If Al-Qaida leader Ayman al-Zawahri is in fact dead, where will al-Qaida go next and what kind of movement will Zawahri’s successor inherit?
Latest in Jihadism
Nearly a decade ago, five young men from the Washington, D.C., suburbs disappeared. Confusion about their whereabouts caused a panic within the national security community, which was only made worse by their reappearance a few days later when they were arrested in Pakistan for allegedly attempting to join Jamaat-ud-Dawa, the charity wing of Lashkar-e-Taiba, a Pakistani terrorist organization.
2018 represented a sharp departure from previous years in terms of the sheer number of jihadist attacks in the West. Though attacks in Western Europe and North America were on a steady rise prior to this year, in 2018 they plunged, and jihadist attacks in the West in 2018 were fairly unsophisticated and significantly less lethal.
Editor’s Note: Myanmar has produced one of the world's worst human-made humanitarian crises, with the government there persecuting the Rohingya, a Muslim minority, with thousands dying and hundreds of thousands being displaced. C. Christine Fair, my Georgetown colleague, warns that violence related to this crisis may grow over time. A range of radical groups are focusing on the Rohingya, as are political leaders seeking to burnish their Islamist credentials. All this may produce violence in the years to come.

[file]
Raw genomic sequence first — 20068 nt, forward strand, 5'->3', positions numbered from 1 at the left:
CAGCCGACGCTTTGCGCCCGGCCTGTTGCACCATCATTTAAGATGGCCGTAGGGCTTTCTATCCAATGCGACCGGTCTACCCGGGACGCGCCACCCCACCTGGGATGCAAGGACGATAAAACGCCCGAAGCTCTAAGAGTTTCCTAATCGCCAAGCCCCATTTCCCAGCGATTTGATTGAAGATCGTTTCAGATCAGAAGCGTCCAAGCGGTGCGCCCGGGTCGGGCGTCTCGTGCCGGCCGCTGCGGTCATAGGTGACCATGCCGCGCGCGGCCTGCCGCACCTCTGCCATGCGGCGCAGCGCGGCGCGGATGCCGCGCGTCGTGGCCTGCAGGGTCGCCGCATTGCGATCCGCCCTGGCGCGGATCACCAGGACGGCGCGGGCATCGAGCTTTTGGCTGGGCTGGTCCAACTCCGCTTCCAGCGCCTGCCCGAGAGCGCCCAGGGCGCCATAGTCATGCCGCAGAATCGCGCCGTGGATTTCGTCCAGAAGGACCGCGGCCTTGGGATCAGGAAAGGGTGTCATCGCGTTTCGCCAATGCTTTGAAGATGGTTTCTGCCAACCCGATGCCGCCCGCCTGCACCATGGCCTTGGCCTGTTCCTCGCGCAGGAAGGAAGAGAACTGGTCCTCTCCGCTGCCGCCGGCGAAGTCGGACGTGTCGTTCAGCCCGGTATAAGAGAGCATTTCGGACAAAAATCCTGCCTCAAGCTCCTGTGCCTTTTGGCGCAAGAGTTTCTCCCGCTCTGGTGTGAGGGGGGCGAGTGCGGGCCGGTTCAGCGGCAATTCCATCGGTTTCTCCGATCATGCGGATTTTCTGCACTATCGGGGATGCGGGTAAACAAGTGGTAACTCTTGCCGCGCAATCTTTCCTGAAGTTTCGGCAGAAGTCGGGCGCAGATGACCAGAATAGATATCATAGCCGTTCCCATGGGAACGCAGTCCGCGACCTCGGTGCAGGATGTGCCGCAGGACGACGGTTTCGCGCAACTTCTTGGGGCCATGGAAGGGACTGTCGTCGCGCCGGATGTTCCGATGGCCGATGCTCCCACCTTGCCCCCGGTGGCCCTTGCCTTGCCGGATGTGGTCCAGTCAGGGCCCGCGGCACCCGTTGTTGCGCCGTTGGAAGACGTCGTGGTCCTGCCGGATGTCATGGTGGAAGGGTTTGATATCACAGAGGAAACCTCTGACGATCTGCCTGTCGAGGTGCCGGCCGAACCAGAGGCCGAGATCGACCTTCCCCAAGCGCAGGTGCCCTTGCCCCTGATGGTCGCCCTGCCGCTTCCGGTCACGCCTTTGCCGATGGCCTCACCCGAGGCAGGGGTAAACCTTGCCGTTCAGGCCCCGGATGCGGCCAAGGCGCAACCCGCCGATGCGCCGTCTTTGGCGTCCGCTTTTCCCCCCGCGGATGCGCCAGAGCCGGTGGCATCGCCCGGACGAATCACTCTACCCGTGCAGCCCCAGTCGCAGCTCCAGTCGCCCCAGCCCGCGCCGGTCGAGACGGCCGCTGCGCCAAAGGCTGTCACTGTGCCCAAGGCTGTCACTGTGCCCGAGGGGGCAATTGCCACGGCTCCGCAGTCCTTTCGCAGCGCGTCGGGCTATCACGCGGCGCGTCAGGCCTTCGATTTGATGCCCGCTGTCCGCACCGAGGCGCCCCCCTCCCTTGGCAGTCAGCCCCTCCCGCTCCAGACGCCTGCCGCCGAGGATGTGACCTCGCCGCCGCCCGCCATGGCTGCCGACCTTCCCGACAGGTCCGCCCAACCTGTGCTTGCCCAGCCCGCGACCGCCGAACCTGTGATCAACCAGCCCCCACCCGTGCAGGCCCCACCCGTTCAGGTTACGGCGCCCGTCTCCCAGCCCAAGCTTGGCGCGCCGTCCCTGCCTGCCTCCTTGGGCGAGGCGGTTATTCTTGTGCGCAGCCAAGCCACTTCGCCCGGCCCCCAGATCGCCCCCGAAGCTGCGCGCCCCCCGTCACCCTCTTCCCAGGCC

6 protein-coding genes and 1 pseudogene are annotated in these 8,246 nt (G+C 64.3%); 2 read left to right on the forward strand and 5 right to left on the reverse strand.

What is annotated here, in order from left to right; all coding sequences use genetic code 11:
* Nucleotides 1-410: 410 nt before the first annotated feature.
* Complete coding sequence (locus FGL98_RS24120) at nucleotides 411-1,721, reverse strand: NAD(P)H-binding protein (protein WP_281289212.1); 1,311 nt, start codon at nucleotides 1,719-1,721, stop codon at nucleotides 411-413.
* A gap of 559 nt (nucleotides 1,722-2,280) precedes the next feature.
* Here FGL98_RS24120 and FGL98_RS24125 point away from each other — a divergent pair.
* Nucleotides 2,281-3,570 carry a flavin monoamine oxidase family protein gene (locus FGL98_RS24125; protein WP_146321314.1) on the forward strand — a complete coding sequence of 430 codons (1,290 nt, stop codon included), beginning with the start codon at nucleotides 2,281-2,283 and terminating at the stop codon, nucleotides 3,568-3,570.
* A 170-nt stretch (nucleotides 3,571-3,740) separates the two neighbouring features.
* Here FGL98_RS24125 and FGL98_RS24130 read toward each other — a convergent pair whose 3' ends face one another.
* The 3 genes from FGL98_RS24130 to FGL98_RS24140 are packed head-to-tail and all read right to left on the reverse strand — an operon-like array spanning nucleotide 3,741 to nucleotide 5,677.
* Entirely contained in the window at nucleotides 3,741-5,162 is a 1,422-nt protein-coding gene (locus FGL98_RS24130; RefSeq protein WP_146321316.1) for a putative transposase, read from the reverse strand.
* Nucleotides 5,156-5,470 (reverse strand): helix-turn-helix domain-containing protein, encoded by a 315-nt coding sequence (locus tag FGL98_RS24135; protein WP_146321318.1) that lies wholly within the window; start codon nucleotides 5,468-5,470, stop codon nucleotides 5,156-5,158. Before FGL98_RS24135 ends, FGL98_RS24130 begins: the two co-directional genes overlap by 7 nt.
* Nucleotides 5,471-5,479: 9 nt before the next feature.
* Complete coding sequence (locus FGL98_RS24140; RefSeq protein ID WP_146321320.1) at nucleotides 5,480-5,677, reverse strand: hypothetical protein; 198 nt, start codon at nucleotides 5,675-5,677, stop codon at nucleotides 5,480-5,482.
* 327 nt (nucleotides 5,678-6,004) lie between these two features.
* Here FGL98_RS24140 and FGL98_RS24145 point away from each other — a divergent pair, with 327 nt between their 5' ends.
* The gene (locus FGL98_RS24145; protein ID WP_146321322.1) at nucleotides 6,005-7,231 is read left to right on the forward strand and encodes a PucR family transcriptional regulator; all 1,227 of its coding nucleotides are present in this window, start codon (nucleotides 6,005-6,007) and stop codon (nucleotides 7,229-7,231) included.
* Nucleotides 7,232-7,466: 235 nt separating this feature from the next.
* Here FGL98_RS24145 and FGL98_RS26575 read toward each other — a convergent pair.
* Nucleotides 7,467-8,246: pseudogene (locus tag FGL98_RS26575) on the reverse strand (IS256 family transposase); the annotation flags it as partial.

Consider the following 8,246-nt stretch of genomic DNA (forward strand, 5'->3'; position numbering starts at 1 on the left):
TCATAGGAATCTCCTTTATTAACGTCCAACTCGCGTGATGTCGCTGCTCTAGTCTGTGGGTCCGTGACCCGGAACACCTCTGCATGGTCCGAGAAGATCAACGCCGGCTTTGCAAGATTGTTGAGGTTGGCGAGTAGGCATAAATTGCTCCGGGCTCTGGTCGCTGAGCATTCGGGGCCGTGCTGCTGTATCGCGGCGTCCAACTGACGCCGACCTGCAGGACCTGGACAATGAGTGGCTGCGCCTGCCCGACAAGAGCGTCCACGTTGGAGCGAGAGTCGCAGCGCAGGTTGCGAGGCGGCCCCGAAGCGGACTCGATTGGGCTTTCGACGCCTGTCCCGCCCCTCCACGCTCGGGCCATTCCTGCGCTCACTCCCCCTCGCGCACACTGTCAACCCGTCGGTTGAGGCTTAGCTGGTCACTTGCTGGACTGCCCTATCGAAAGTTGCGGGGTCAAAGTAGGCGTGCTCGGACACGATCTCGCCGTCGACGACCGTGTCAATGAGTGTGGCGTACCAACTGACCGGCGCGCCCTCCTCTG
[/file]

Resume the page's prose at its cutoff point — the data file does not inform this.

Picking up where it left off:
Editor’s Note: Despite the size of its population and growing importance, Bangladesh gets little attention in policy circles. This is true even though radical terrorist groups like the Islamic State are making inroads there. To help remedy this neglect, my Georgetown colleague Christine Fair presents an overview of Islamism in Bangladesh and assesses the terrorism threat there today.
Editor’s Note: Boko Haram is one of the most violent, and least understood, militant groups in the world. Despite this bloody record, many counterterrorism policymakers and analysts misrepresent the group's history and ambitions. Alexander Thurston, my colleague at Georgetown, has an awesome new book on Boko Haram (buy it here).
Every unhappy terrorist movement is unhappy in its own way, and the global jihadist movement is no exception. Disagreements over targeting, tactics, organization and the fundamental question of what it means to be a good Muslim have plagued the movement since its inception and remain a source of weakness.
Editor's Note: This piece originally appeared in Markaz.
During the campaign, candidate Donald Trump promised to eliminate the jihadist threat to the United States. Although he diagnoses the problem very differently from his predecessors, President-elect Trump will be just as disappointed in the results of his prescribed treatment if he follows through with it.
Welcome to the first episode of the Jihadolgy podcast!
The first part of this episode covers primary sources released between May 10th - June 1st: